When the guard (who was a stout old Yorkshireman) had blown himself quite out of breath, he put the horn into a little tunnel of a basket fastened to the coach-side for the purpose, and giving himself a plentiful shower of blows on the chest and shoulders, observed it was uncommon cold; after which, he demanded of every person separately whether he was going right through, and if not, where he WAS going. Satisfactory replies being made to these queries, he surmised that the roads were pretty heavy arter that fall last night, and took the liberty of asking whether any of them gentlemen carried a snuff-box. It happening that nobody did, he remarked with a mysterious air that he had heard a medical gentleman as went down to Grantham last week, say how that snuff-taking was bad for the eyes; but for his part he had never found it so, and what he said was, that everybody should speak as they found. Nobody attempting to controvert this position, he took a small brown-paper parcel out of his hat, and putting on a pair of horn spectacles (the writing being crabbed) read the direction half-a-dozen times over; having done which, he consigned the parcel to its old place, put up his spectacles again, and stared at everybody in turn. After this, he took another blow at the horn by way of refreshment; and, having now exhausted his usual topics of conversation, folded his arms as well as he could in so many coats, and falling into a solemn silence, looked carelessly at the familiar objects which met his eye on every side as the coach rolled on; the only things he seemed to care for, being horses and droves of cattle, which he scrutinised with a critical air as they were passed upon the road.

The weather was intensely and bitterly cold; a great deal of snow fell from time to time; and the wind was intolerably keen. Mr Squeers got down at almost every stage--to stretch his legs as he said--and as he always came back from such excursions with a very red nose, and composed himself to sleep directly, there is reason to suppose that he derived great benefit from the process. The little pupils having been stimulated with the remains of their breakfast, and further invigorated by sundry small cups of a curious cordial carried by Mr Squeers, which tasted very like toast-and-water put into a brandy bottle by mistake, went to sleep, woke, shivered, and cried, as their feelings prompted. Nicholas and the good-tempered man found so many things to talk about, that between conversing together, and cheering up the boys, the time passed with them as rapidly as it could, under such adverse circumstances.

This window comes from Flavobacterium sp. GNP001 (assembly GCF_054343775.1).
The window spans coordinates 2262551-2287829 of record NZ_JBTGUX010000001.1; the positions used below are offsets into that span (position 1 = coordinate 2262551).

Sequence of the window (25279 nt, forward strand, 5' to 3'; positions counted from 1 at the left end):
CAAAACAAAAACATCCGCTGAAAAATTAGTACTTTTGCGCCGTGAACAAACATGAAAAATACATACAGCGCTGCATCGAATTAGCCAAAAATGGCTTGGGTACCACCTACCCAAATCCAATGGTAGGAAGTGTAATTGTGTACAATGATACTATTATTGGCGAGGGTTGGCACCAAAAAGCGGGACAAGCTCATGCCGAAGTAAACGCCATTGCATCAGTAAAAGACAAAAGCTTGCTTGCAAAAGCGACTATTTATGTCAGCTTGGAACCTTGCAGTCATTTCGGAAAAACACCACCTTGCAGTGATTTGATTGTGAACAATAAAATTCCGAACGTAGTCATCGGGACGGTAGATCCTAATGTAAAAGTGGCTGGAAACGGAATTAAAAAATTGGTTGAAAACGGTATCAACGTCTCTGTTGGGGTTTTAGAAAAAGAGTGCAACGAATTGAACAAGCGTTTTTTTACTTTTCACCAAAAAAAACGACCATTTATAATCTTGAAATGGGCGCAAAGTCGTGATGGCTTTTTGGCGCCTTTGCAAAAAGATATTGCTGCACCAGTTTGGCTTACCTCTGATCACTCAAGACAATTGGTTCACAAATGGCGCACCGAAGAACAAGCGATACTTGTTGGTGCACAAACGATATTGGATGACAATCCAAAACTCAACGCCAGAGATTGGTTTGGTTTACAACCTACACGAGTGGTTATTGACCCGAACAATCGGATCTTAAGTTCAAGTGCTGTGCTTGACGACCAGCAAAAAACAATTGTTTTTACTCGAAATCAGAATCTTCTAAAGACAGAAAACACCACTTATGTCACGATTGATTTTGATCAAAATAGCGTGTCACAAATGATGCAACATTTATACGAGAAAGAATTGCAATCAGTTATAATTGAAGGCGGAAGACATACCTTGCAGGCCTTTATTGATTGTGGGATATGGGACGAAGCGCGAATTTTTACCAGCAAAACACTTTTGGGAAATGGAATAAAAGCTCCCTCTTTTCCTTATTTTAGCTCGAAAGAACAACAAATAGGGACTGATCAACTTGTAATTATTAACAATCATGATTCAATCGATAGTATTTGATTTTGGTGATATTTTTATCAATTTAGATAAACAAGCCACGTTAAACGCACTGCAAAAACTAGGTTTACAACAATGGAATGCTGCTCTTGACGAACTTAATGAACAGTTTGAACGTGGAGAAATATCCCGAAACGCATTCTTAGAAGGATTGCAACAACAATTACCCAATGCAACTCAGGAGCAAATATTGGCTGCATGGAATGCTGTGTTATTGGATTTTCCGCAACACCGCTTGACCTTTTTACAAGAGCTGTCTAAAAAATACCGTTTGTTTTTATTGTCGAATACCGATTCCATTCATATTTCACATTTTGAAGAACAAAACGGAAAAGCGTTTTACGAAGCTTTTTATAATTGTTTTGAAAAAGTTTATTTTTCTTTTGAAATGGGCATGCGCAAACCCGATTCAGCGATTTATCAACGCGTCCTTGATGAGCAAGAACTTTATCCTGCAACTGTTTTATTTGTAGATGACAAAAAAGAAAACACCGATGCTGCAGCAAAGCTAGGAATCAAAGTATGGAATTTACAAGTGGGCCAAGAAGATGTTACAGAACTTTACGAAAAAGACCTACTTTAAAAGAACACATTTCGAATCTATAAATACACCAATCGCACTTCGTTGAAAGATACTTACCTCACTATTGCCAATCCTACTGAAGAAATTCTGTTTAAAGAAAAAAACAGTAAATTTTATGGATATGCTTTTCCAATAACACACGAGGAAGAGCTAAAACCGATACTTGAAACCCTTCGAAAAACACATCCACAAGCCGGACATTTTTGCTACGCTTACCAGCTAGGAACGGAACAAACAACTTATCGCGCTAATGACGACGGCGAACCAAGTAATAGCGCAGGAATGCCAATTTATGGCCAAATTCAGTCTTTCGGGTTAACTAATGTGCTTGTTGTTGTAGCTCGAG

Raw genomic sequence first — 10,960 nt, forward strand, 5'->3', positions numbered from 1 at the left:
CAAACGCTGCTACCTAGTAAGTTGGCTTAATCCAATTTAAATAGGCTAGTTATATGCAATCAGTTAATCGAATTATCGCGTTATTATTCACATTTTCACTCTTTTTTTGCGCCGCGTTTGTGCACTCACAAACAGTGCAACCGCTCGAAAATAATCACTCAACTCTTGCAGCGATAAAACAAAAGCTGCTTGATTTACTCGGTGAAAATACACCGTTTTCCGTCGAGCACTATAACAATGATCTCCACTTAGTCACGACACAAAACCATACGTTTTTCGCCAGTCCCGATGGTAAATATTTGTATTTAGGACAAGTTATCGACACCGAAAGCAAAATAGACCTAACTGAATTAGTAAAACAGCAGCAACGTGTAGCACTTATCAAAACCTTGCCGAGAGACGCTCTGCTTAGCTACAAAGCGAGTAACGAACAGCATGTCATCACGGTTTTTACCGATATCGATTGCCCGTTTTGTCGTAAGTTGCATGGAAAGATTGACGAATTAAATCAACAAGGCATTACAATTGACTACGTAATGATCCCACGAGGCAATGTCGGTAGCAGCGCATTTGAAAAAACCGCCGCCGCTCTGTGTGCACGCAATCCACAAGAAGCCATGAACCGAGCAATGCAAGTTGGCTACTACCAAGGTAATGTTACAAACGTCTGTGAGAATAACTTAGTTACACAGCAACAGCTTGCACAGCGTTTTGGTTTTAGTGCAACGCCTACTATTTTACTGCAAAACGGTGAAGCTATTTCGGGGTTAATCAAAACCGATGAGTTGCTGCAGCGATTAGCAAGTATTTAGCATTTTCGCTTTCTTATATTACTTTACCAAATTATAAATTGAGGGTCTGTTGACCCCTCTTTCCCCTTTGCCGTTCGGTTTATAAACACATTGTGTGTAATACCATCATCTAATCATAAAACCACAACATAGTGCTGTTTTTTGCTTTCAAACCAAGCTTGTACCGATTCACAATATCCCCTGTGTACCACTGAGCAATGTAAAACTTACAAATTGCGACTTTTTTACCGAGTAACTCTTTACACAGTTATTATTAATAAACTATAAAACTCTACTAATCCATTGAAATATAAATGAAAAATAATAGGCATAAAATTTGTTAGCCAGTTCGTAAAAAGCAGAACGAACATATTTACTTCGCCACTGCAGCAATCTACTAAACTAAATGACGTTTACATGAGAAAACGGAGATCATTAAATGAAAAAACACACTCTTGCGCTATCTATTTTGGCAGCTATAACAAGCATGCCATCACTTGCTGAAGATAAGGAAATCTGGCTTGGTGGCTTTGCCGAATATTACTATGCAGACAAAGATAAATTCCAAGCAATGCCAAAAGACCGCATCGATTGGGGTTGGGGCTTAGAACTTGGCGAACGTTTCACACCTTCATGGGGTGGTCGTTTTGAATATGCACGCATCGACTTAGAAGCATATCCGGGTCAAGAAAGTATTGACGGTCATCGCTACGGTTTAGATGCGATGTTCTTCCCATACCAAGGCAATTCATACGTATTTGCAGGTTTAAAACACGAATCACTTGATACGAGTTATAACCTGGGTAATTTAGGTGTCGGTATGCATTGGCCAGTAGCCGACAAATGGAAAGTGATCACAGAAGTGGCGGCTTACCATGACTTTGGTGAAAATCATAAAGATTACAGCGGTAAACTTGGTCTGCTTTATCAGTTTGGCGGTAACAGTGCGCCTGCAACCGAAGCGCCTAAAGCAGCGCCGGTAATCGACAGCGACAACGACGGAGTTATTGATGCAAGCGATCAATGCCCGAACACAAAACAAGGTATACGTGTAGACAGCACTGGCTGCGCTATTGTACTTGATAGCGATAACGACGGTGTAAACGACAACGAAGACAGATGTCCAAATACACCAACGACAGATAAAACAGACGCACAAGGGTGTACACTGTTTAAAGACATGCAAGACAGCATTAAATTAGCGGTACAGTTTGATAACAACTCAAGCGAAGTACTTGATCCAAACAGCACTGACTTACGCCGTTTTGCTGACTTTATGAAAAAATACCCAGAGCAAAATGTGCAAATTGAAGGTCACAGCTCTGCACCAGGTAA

So the day wore on. At Eton Slocomb there was a good coach dinner, of which the box, the four front outsides, the one inside, Nicholas, the good-tempered man, and Mr Squeers, partook; while the five little boys were put to thaw by the fire, and regaled with sandwiches. A stage or two further on, the lamps were lighted, and a great to-do occasioned by the taking up, at a roadside inn, of a very fastidious lady with an infinite variety of cloaks and small parcels, who loudly lamented, for the behoof of the outsides, the non-arrival of her own carriage which was to have taken her on, and made the guard solemnly promise to stop every green chariot he saw coming; which, as it was a dark night and he was sitting with his face the other way, that officer undertook, with many fervent asseverations, to do. Lastly, the fastidious lady, finding there was a solitary gentleman inside, had a small lamp lighted which she carried in reticule, and being after much trouble shut in, the horses were put into a brisk canter and the coach was once more in rapid motion.

The night and the snow came on together, and dismal enough they were. There was no sound to be heard but the howling of the wind; for the noise of the wheels, and the tread of the horses' feet, were rendered inaudible by the thick coating of snow which covered the ground, and was fast increasing every moment. The streets of Stamford were deserted as they passed through the town; and its old churches rose, frowning and dark, from the whitened ground.

Charles Dickens
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